01: Vocations to the Catholic priesthood are often encouraged in parishes with at least one assistant pastor and with elementary schools, according to a study by the Center for Applied Research in the Apostolate (CARA), a Georgetown University-based Catholic research center.
The survey found that among pastors who reported multiple vocations in their parishes, 58 percent had an assistant pastor or parochial vicar and 64 percent had an elementary school. Sixty-six percent reported such practices as eurcharistic and Marian devotions. Most of these parishes with multiple vocations also had strong youth programs and service projects. A survey of recently ordained priests who were asked about the characteristics of their home parishes showed similar findings to that of the pastors’ study.
The findings show that the “shape of parish life has a direct impact on a vocation decision and suggest that personal attitudes about vocations originate in parish context,” according to CARA.
02: The Christian Reformed Church continues to lose a substantial number of members, leading both critics and leaders to lay the blame for such losses on the sharp conflict over women’s leadership in the denomination.
The 285,000-member Calvinist denomination was among the first evangelical denomination to approve the ordination of women (aside from Pentecostal churches)– and has been experiencing one of the steepest membership declines among conservative bodies. Church statistics from 1997 show a loss of close to 7,000 members — its second largest membership decline in its history (the church lost 11,000 members in 1993-94), according to the Christian Century (June 3-10).
Since the debate over women’s ordination began in 1992, the denomination has lost 37,000 members, most of whom have joined conservative split-off movements.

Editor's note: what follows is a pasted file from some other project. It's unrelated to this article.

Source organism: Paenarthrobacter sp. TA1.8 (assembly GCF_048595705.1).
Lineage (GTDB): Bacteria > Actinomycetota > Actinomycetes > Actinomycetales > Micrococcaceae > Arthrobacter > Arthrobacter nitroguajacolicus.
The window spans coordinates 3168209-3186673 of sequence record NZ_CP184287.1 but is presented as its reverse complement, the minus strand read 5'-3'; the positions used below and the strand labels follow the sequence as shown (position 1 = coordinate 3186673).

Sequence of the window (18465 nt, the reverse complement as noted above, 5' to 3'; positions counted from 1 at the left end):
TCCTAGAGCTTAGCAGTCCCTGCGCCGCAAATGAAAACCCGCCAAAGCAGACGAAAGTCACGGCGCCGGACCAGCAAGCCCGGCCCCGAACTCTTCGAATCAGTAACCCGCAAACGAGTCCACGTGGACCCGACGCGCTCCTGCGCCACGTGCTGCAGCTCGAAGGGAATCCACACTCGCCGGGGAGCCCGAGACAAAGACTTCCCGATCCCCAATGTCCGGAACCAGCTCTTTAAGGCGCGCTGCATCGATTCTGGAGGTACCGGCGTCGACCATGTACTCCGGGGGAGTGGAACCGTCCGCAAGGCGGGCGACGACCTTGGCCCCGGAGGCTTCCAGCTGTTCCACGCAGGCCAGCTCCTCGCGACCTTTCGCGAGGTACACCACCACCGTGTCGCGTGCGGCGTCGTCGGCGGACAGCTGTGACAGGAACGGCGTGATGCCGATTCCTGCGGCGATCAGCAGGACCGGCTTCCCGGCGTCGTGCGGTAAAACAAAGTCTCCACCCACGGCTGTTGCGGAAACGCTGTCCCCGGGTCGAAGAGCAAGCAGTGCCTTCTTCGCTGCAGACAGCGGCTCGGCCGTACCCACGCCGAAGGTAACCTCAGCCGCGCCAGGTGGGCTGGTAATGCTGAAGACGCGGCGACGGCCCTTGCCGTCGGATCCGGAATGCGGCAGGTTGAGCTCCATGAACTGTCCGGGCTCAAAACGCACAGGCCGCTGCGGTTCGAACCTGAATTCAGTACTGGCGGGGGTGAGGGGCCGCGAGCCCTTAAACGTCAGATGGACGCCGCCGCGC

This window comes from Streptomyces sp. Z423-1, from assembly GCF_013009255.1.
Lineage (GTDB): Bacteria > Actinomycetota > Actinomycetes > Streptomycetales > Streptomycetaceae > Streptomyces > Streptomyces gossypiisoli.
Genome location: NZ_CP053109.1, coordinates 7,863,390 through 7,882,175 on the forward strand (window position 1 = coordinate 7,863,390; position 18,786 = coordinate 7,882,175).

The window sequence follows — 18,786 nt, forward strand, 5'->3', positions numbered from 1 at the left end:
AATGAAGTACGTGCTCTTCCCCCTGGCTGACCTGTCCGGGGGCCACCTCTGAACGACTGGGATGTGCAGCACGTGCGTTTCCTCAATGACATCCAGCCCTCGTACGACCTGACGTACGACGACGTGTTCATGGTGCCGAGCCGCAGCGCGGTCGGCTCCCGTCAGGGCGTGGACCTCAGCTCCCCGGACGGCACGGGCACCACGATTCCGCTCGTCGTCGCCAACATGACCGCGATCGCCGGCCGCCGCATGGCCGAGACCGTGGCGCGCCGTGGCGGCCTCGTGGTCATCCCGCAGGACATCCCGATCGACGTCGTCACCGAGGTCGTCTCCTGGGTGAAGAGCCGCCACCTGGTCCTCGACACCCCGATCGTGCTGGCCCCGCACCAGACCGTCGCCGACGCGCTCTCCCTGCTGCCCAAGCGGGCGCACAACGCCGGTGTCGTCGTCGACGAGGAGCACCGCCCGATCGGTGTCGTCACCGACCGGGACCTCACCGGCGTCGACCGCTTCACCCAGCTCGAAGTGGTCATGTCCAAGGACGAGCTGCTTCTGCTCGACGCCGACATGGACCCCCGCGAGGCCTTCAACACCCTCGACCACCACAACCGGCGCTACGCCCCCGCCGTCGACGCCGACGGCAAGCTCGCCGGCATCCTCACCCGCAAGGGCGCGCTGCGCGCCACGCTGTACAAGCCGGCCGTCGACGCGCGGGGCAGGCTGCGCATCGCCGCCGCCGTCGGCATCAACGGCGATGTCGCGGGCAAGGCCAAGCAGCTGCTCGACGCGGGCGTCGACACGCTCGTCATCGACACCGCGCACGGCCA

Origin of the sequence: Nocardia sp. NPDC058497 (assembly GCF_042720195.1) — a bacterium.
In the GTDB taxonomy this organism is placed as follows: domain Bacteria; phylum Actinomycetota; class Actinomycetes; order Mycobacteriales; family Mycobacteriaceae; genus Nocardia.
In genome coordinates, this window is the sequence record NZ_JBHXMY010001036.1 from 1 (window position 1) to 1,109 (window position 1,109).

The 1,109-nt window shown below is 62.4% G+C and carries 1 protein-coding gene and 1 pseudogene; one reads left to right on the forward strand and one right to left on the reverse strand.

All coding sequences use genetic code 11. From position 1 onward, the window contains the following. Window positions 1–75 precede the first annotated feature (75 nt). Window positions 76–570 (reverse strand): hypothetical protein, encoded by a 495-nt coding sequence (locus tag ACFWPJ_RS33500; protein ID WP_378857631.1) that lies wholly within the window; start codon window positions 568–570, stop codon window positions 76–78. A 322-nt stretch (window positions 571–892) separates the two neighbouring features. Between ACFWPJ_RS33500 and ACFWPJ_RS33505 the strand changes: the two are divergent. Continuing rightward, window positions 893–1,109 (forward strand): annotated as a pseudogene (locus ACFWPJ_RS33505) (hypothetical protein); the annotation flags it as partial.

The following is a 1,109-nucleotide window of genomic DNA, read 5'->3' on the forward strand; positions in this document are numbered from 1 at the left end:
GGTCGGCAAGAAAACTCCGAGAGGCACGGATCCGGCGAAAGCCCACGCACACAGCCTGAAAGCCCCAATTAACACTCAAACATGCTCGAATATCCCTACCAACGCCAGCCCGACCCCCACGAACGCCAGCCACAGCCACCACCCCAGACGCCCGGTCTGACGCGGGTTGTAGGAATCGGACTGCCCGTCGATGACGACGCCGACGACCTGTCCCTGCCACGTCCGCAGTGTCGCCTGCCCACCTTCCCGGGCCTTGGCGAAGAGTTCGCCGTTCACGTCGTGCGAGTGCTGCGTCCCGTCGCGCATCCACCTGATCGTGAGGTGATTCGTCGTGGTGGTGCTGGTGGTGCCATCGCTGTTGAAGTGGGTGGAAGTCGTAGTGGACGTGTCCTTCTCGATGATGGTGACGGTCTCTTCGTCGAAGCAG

(Christian Century, 407 S. Dearborn St., Chicago, IL 60605)
03: While the portrayals of religion has increased in recent years, such depiction’s of faith are still few and far between, according to a recent study by the Media Research Center.
The center’s annual report, “Faith in a Box: Entertainment Television on Religion, 1997,” analyzed 1,800 hours of prime time programming and found only one portrayal of religion for every 3.3 hours of entertainment television programming. The study found the total number of treatments of religious subjects has increased over the past few years — from 287 in 1995 to 551 in 1997. Forty two percent of shows in 1997 showed positive treatment of religion, while only 22 percent were negative.
This 2-1 ratio was almost identical to that of 1996, and a good deal better that 1995’s 4-3 positive ratio. Depictions of religious laity are increasingly negative, while there were almost twice as many positive portrayals of religion in institutional or doctrinal role (such as references to the Bible) as there were negative. Even though there are more religious shows, such as “7th Heaven” and “Touched By An Angel,” they seldom deal explicitly with religion, according to the study.
Religion has the least visibility and influence in TV commercials, according to another study published in the journal Sociology of Religion (Summer). Out of 797 commercials studied by sociologists Brendan Maguire and Georgie Ann Weatherby, only 16 had religious or spiritual content. Since several of the 16 commercials are repeats, the researchers actually found only eight distinct commercials Only three of these commercials carried what could be called conventional religious themes (churches, clergy, etc.), while the others either had non-conventional themes or images (featuring, for instance, the Dalai Lama) or just generic spiritual messages (Lexus putting “soul” into the production of its cars).
Maguire and Weatherby conclude that the rarity of religion in commercials can either mean that advertisers have little use for religion (seeing it as divisive or irrelevant), or, less likely, they feel that the subject is so sacrosanct that any use of such themes would cheapen religion.
(Sociology of Religion, 3520 Wiltshire Dr., Holiday, FL 34691-1239)